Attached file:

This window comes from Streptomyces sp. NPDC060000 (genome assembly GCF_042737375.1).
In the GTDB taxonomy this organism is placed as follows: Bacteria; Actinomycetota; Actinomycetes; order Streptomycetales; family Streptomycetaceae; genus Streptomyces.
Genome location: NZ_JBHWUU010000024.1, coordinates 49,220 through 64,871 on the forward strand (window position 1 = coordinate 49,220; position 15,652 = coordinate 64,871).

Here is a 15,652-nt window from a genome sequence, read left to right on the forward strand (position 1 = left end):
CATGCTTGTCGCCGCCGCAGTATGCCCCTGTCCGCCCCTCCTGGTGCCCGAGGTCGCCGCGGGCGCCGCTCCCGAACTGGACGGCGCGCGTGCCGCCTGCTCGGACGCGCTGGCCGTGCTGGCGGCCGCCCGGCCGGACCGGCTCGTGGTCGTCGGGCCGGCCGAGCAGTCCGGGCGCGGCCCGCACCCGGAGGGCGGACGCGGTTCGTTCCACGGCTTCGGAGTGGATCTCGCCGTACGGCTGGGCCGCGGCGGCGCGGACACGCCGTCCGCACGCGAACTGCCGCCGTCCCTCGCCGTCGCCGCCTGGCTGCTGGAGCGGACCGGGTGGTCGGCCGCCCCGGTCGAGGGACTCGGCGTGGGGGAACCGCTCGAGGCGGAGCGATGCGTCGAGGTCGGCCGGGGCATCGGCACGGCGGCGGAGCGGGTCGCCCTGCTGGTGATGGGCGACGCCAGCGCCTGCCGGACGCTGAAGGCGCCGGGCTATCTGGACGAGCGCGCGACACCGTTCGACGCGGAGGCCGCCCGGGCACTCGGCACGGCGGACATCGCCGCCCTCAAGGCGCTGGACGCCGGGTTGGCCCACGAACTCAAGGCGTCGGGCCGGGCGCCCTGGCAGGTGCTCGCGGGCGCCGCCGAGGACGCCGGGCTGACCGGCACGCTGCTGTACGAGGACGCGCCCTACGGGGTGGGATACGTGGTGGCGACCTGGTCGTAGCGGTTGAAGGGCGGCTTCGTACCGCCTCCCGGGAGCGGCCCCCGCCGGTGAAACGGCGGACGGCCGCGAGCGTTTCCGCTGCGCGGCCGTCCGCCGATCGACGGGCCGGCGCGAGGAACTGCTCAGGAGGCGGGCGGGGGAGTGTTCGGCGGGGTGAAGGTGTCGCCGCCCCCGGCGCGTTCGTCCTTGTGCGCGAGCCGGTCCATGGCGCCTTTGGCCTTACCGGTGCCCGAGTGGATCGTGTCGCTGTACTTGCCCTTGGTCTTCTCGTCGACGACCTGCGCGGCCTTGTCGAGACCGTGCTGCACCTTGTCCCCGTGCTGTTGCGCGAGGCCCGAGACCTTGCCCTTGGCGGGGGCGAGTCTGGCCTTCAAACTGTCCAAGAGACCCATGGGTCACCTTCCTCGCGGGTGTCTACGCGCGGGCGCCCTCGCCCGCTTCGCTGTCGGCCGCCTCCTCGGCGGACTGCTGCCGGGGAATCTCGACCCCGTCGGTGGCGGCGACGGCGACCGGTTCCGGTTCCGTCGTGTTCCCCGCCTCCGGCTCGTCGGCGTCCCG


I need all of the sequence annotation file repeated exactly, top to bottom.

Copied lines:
This window comes from Streptomyces sp. NPDC060000 (genome assembly GCF_042737375.1).
In the GTDB taxonomy this organism is placed as follows: Bacteria; Actinomycetota; Actinomycetes; order Streptomycetales; family Streptomycetaceae; genus Streptomyces.
Genome location: NZ_JBHWUU010000024.1, coordinates 49,220 through 64,871 on the forward strand (window position 1 = coordinate 49,220; position 15,652 = coordinate 64,871).

Here is a 15,652-nt window from a genome sequence, read left to right on the forward strand (position 1 = left end):
CATGCTTGTCGCCGCCGCAGTATGCCCCTGTCCGCCCCTCCTGGTGCCCGAGGTCGCCGCGGGCGCCGCTCCCGAACTGGACGGCGCGCGTGCCGCCTGCTCGGACGCGCTGGCCGTGCTGGCGGCCGCCCGGCCGGACCGGCTCGTGGTCGTCGGGCCGGCCGAGCAGTCCGGGCGCGGCCCGCACCCGGAGGGCGGACGCGGTTCGTTCCACGGCTTCGGAGTGGATCTCGCCGTACGGCTGGGCCGCGGCGGCGCGGACACGCCGTCCGCACGCGAACTGCCGCCGTCCCTCGCCGTCGCCGCCTGGCTGCTGGAGCGGACCGGGTGGTCGGCCGCCCCGGTCGAGGGACTCGGCGTGGGGGAACCGCTCGAGGCGGAGCGATGCGTCGAGGTCGGCCGGGGCATCGGCACGGCGGCGGAGCGGGTCGCCCTGCTGGTGATGGGCGACGCCAGCGCCTGCCGGACGCTGAAGGCGCCGGGCTATCTGGACGAGCGCGCGACACCGTTCGACGCGGAGGCCGCCCGGGCACTCGGCACGGCGGACATCGCCGCCCTCAAGGCGCTGGACGCCGGGTTGGCCCACGAACTCAAGGCGTCGGGCCGGGCGCCCTGGCAGGTGCTCGCGGGCGCCGCCGAGGACGCCGGGCTGACCGGCACGCTGCTGTACGAGGACGCGCCCTACGGGGTGGGATACGTGGTGGCGACCTGGTCGTAGCGGTTGAAGGGCGGCTTCGTACCGCCTCCCGGGAGCGGCCCCCGCCGGTGAAACGGCGGACGGCCGCGAGCGTTTCCGCTGCGCGGCCGTCCGCCGATCGACGGGCCGGCGCGAGGAACTGCTCAGGAGGCGGGCGGGGGAGTGTTCGGCGGGGTGAAGGTGTCGCCGCCCCCGGCGCGTTCGTCCTTGTGCGCGAGCCGGTCCATGGCGCCTTTGGCCTTACCGGTGCCCGAGTGGATCGTGTCGCTGTACTTGCCCTTGGTCTTCTCGTCGACGACCTGCGCGGCCTTGTCGAGACCGTGCTGCACCTTGTCCCCGTGCTGTTGCGCGAGGCCCGAGACCTTGCCCTTGGCGGGGGCGAGTCTGGCCTTCAAACTGTCCAAGAGACCCATGGGTCACCTTCCTCGCGGGTGTCTACGCGCGGGCGCCCTCGCCCGCTTCGCTGTCGGCCGCCTCCTCGGCGGACTGCTGCCGGGGAATCTCGACCCCGTCGGTGGCGGCGACGGCGACCGGTTCCGGTTCCGTCGTGTTCCCCGCCTCCGGCTCGTCGGCGTCCCG